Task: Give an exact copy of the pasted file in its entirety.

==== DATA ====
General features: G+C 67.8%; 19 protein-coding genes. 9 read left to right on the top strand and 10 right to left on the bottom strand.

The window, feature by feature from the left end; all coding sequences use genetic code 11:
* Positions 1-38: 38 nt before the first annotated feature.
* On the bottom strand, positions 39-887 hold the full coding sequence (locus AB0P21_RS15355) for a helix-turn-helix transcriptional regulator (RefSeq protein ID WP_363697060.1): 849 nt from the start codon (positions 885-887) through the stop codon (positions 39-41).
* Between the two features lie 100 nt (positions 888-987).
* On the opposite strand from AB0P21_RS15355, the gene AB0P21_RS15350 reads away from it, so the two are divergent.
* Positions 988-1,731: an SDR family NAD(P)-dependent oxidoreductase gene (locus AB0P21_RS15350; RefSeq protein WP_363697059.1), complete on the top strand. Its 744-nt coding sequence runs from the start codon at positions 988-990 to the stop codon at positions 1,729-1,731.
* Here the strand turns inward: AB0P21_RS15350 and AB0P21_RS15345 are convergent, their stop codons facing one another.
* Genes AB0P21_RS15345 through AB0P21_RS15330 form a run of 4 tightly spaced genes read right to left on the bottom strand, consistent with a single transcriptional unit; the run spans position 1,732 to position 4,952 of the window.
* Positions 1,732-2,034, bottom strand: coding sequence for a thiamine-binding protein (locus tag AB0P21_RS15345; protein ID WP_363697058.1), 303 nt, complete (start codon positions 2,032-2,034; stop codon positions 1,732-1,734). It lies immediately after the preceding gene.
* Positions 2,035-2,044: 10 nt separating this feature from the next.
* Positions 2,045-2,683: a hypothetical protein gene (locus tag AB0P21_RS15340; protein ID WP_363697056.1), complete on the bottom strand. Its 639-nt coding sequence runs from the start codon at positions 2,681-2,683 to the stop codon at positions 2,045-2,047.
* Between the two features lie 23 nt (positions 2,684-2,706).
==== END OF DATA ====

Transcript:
General features: G+C 67.8%; 19 protein-coding genes. 9 read left to right on the top strand and 10 right to left on the bottom strand.

The window, feature by feature from the left end; all coding sequences use genetic code 11:
* Positions 1-38: 38 nt before the first annotated feature.
* On the bottom strand, positions 39-887 hold the full coding sequence (locus AB0P21_RS15355) for a helix-turn-helix transcriptional regulator (RefSeq protein ID WP_363697060.1): 849 nt from the start codon (positions 885-887) through the stop codon (positions 39-41).
* Between the two features lie 100 nt (positions 888-987).
* On the opposite strand from AB0P21_RS15355, the gene AB0P21_RS15350 reads away from it, so the two are divergent.
* Positions 988-1,731: an SDR family NAD(P)-dependent oxidoreductase gene (locus AB0P21_RS15350; RefSeq protein WP_363697059.1), complete on the top strand. Its 744-nt coding sequence runs from the start codon at positions 988-990 to the stop codon at positions 1,729-1,731.
* Here the strand turns inward: AB0P21_RS15350 and AB0P21_RS15345 are convergent, their stop codons facing one another.
* Genes AB0P21_RS15345 through AB0P21_RS15330 form a run of 4 tightly spaced genes read right to left on the bottom strand, consistent with a single transcriptional unit; the run spans position 1,732 to position 4,952 of the window.
* Positions 1,732-2,034, bottom strand: coding sequence for a thiamine-binding protein (locus tag AB0P21_RS15345; protein ID WP_363697058.1), 303 nt, complete (start codon positions 2,032-2,034; stop codon positions 1,732-1,734). It lies immediately after the preceding gene.
* Positions 2,035-2,044: 10 nt separating this feature from the next.
* Positions 2,045-2,683: a hypothetical protein gene (locus tag AB0P21_RS15340; protein ID WP_363697056.1), complete on the bottom strand. Its 639-nt coding sequence runs from the start codon at positions 2,681-2,683 to the stop codon at positions 2,045-2,047.
* Between the two features lie 23 nt (positions 2,684-2,706).